Mobilising support example:
Action against rosewood logging
|Organisation||Social Initiative for Literacy and Development Program (SILDEP)|
SummaryOver the years, community based organisations (CBOs) in Ghana have faced an uphill task in garnering adequate support from community members to drive social causes. Despite their human centred missions, the scepticism of community members towards CBOs in the country is overwhelming. Fortunately, SILDEP has been able to overcome these constraints. In 2019, the organisation mobilised inhabitants of Tumu, a small town in the upper west region of Ghana, to raise over 37,000 Ghana Cedis, approximately $6,900, to support an advocacy initiative to protect their environment. Inhabitants of Tumu turned out in big numbers to call for the suspension of the operations of a rosewood processing factory whose actions had a devastating effect on their habitat. The acts of the citizens compelled relevant agencies to respond by suspending the operations of the factory.
According to forest-trends.org, rosewood is the most widely traded illegal wild product in the world today, an endangered hardwood prized for its use in traditional Chinese furniture. Countries and communities in West Africa and other parts of the world where it grows, have been taking action to fight its illegal trade. A lasting solution will be to implement laws and adopt binding regulations to stop the illegal trade of timber.
SILDEP mobilised the community members to resist the actions of a timber factory processing rosewood in the Sissala East Municipality. Community members, civil society organisations, media, and other stakeholders voluntarily mobilised and came out to demonstrate, with positive result.
Which stakeholders (NGO’s, government, private sector) did you identify as allies and how did you involve them?
Community members, civil society organisations, media.
How did you involve your beneficiaries in the stakeholder analysis/campaign?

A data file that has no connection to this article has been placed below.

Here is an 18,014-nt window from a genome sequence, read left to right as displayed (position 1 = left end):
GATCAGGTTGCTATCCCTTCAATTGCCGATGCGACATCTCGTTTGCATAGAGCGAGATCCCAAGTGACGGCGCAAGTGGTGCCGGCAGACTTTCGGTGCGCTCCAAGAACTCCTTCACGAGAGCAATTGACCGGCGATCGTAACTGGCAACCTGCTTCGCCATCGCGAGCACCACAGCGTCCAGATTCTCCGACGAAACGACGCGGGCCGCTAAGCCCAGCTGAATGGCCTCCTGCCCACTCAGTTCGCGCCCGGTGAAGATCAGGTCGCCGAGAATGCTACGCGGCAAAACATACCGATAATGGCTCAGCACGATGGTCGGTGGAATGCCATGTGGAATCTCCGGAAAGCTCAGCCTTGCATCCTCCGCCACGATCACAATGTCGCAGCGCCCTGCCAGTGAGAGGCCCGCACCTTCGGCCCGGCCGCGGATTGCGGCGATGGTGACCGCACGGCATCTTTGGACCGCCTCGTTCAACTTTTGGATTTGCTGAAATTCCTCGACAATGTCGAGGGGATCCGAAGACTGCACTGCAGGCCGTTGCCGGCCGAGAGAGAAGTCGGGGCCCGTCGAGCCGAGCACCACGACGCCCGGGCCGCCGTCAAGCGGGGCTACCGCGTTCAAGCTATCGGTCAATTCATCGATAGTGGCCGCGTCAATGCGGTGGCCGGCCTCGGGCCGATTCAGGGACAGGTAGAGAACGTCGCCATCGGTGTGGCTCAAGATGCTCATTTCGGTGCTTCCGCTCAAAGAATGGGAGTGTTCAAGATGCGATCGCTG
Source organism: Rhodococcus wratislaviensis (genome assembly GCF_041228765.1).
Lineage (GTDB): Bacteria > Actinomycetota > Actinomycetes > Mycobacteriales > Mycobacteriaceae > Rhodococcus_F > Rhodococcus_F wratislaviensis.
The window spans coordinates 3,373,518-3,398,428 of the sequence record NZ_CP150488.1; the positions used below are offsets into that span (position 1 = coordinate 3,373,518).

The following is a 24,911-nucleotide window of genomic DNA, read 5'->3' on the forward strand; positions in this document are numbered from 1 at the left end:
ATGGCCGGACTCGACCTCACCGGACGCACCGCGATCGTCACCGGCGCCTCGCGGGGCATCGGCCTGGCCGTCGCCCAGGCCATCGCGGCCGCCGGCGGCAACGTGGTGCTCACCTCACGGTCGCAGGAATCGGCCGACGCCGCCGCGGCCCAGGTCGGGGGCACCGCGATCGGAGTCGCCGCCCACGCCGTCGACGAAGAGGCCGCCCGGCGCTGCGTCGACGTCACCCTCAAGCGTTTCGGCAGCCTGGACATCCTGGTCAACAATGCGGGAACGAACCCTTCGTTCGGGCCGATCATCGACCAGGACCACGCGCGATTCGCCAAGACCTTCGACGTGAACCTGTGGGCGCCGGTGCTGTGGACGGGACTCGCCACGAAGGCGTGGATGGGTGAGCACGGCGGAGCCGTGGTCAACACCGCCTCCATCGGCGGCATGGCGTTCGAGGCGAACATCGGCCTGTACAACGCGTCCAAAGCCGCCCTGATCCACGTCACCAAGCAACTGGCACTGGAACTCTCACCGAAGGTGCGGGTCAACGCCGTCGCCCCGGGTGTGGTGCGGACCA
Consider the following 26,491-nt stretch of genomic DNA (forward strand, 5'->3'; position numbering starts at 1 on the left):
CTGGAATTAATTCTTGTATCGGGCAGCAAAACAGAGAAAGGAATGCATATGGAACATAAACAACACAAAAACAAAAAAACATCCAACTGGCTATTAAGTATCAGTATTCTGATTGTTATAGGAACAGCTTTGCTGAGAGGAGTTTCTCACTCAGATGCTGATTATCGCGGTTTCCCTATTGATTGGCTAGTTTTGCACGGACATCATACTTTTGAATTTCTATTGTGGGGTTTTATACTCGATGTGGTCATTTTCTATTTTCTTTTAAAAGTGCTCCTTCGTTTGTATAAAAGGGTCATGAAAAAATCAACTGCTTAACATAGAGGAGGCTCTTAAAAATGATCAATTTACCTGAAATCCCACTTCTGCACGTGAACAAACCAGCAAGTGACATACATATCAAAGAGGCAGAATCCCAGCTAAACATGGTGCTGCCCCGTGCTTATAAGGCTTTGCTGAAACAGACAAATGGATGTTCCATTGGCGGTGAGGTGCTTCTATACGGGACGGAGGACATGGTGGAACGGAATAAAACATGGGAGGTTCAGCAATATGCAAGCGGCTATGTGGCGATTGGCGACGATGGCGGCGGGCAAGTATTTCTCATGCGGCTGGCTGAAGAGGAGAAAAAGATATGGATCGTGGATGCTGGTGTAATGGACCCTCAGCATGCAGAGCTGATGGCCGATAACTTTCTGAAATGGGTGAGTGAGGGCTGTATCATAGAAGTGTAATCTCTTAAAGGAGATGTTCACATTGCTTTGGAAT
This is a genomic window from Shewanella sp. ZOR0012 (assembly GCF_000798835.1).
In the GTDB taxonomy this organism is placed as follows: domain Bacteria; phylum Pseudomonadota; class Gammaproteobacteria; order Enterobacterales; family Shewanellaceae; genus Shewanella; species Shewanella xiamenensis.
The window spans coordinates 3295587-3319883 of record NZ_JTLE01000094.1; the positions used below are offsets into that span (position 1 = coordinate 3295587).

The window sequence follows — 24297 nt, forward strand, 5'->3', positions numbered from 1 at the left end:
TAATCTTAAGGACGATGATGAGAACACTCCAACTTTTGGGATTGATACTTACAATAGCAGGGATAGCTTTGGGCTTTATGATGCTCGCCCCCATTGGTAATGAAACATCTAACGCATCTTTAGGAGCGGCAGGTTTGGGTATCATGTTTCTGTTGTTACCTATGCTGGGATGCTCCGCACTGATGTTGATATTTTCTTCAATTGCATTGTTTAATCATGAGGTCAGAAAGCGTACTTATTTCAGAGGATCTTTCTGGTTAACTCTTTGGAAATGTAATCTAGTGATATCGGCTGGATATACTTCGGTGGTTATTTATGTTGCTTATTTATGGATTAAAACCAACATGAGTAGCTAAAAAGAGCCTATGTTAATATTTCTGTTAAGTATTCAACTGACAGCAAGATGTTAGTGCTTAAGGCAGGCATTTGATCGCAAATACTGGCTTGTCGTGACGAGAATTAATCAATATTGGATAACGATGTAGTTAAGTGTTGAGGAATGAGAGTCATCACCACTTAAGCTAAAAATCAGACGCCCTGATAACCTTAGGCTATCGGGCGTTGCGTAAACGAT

According to Wasor Ibrahim, Programme Manager of SILDEP, their organisation experienced many challenges because of ‘lack of trust’ from the community they serve; a situation in which the target population (beneficiaries) had misconceptions that CBOs would misappropriate their resources. Attributing such stereotypes towards SILDEP made it difficult for community members to support their causes.
The response of the community to the action against rosewood logging was in sharp contrast to his previous experiences. “Convincing our target groups to buy into our idea was a big challenge,” he says. “The idea of mobilising the total support of community members to equally champion the social causes SILDEP stands for happens to be a new direction we have embarked on.” This new approach was adopted by SILDEP after Wasor Ibrahim and his colleague Boduong Francis Atiine, who is SILDEP's Finance and Administrative Manager, took part in a Local Fundraising course in April 2019. Ibrahim says the lessons learned from these bespoke capacity development programmes enhanced his capacities to galvanise support from the communities they serve.
Ibrahim and Atiine admit that this programme delivered by the West Africa Civil Society Institute (WACSI), has contributed to a significant transformation of SILDEP’s operations. “The community’s willingness to come out in their numbers without any financial commitment from SILDEP to demonstrate against the factory due to the effect on the environment was commendable,” Ibrahim says. “Citizens voluntarily contributed resources to finance the process. Media persons were brought from the regional capital, Wa, and they were fully funded and catered for by the community members,” Atiine adds.
Short description of the organisation implementing the action/campaign
SILDEP was formed as a Non-Governmental Organization (NGO) in 2008 and registered in February, 2009. The organisation was re-registered as an NGO in 2015 under its present name. Since its inception SILDEP has implemented projects in literacy; education; civics; agriculture; food security; governance; enterpreneurship; gender; rights of children, women and disabled; micro-finance and climate change. The programme is non-political, non-religious, non-denominational, non-tribal and non-profit making. The mission of the organisation is to promote the welfare of the rural people through language development, adult literacy, translation, gender equity promotion and skills development.
Action took place on August 26, 2019
Inhabitants of Tumu turned out in their numbers to call for the suspension of the operations of a rosewood processing factory whose actions had a devastating effect on the environment.
On 26 August 2019, the organisation mobilised over 250 community members to storm the streets of Tumu. They protested against the operations of the logging company in Tumu and over 1000 individuals signed a campaign petition to support the cause. Community members, civil society organisations, media, and other stakeholders voluntarily mobilised and came out to demonstrate.
The acts of the citizens compelled relevant agencies to respond by suspending the operations of the factory.